February 11, 2012 by staff
Emerging Markets, Emerging-market stocks fell the most in more than two months as European leaders delayed a rescue package for Greece and China’s trade data signaled growth in the world’s second-largest economy is weakening.
The MSCI Emerging Markets Index dropped 1.8 percent to 1,042.15 at the close in New York, retreating from a six-month high and erasing its weekly gain. The Hang Seng China Enterprises Index sank 2.3 percent. Benchmark gauges in Hungary and the Czech Republic lost more than 2 percent. Brazil’s Bovespa fell 2.3 percent, the most this year.
Greek Prime Minister Lucas Papademos obtained approval from his Cabinet for deeper budget cuts needed to secure a second package of international aid. The approval capped a week of tension in Athens as European Union and International Monetary Fund officials argued with Greek government officials over the conditions required to secure the 130 billion-euro ($172 billion) rescue package.
“The delay has raised the level of uncertainty in the market,” said Jonathan Ravelas, chief market strategist at BDO Unibank Inc. in Manila. “Some investors are worried this might not be done on time. Greece has to tighten its belt to improve its ability to service debt and reduce prospects of a default.”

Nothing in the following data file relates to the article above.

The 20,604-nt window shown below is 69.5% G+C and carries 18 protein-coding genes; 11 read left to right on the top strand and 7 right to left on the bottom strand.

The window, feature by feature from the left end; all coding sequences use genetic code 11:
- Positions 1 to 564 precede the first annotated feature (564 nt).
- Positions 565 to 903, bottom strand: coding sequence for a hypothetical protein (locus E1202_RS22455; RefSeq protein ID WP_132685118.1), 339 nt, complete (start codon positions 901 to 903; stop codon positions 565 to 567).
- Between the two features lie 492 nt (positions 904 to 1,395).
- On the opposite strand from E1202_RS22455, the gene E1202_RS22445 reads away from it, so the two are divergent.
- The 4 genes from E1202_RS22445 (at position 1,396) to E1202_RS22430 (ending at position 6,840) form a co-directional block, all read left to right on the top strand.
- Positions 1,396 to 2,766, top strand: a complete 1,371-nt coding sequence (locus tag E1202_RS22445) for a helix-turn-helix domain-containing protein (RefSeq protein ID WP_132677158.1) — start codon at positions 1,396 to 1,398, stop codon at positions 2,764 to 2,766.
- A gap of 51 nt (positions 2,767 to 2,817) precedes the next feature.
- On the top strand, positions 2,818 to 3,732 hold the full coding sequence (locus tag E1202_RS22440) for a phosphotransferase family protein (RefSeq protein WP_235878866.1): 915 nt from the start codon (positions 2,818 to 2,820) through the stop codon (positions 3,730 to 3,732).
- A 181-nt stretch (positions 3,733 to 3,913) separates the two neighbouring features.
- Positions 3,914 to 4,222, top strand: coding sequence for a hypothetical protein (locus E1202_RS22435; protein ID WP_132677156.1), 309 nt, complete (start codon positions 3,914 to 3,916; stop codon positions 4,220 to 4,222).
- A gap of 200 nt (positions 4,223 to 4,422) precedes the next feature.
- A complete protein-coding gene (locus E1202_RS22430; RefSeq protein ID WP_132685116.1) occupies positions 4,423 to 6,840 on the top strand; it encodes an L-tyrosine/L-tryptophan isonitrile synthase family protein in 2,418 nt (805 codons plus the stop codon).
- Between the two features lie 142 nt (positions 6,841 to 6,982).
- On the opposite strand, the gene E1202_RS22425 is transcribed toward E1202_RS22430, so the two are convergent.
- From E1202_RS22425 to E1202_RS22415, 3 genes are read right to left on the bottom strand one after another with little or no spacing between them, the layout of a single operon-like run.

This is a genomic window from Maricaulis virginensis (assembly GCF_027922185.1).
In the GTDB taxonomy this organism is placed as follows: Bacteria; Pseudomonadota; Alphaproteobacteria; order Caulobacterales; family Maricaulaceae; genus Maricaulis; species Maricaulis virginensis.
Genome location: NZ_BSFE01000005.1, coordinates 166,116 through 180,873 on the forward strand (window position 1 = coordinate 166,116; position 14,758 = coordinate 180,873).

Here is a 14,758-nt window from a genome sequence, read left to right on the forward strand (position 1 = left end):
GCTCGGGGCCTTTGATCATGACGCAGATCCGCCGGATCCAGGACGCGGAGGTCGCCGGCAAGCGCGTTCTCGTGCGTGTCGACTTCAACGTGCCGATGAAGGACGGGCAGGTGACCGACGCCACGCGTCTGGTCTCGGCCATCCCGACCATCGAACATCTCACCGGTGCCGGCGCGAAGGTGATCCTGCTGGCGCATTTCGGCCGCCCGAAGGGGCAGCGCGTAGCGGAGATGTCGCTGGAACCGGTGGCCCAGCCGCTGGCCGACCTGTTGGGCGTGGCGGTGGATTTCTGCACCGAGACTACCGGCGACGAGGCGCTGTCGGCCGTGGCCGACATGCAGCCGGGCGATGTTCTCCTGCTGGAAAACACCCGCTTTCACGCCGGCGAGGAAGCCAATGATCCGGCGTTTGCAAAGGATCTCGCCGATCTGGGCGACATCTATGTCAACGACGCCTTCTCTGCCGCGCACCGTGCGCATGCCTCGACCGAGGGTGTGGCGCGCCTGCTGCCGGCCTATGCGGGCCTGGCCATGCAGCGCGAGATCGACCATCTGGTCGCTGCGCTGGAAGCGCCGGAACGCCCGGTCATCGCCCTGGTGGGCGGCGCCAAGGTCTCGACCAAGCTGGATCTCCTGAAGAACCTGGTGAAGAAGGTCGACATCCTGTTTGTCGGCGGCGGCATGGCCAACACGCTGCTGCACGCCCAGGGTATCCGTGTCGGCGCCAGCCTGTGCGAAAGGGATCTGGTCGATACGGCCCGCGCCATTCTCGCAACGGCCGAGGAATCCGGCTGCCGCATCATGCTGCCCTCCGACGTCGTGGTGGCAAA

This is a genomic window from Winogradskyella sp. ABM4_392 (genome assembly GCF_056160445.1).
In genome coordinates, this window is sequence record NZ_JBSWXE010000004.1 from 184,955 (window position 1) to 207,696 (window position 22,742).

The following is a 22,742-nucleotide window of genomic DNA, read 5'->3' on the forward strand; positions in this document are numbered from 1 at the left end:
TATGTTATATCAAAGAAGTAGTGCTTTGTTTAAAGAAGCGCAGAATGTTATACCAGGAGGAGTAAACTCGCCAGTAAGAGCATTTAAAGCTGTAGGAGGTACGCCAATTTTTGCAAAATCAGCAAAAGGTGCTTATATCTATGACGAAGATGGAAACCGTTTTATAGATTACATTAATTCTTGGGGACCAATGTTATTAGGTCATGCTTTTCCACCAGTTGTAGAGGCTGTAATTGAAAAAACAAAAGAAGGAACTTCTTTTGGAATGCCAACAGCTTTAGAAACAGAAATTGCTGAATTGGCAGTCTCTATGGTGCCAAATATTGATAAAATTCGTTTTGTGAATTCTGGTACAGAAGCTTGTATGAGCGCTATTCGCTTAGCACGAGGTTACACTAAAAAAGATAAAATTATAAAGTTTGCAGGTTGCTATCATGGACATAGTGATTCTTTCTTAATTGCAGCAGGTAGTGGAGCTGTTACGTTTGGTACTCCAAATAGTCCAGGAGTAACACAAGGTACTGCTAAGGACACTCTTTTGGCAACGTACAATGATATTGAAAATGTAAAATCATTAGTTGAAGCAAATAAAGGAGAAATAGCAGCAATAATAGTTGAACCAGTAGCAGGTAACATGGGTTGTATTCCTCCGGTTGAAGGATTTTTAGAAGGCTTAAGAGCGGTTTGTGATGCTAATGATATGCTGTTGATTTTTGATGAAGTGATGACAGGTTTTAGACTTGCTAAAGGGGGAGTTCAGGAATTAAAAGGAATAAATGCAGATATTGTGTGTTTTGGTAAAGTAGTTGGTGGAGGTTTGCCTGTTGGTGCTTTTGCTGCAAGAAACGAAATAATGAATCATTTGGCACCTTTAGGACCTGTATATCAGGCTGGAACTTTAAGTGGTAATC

The measure for developing markets has gained 14 percent in 2012, beating a 7.4 percent advance by the MSCI World Index of developed-nation shares. MSCI’s emerging-stocks gauge trades for 10.3 times estimated profit, up from an October low of about 9 times. The index has dropped 0.6 percent this week.
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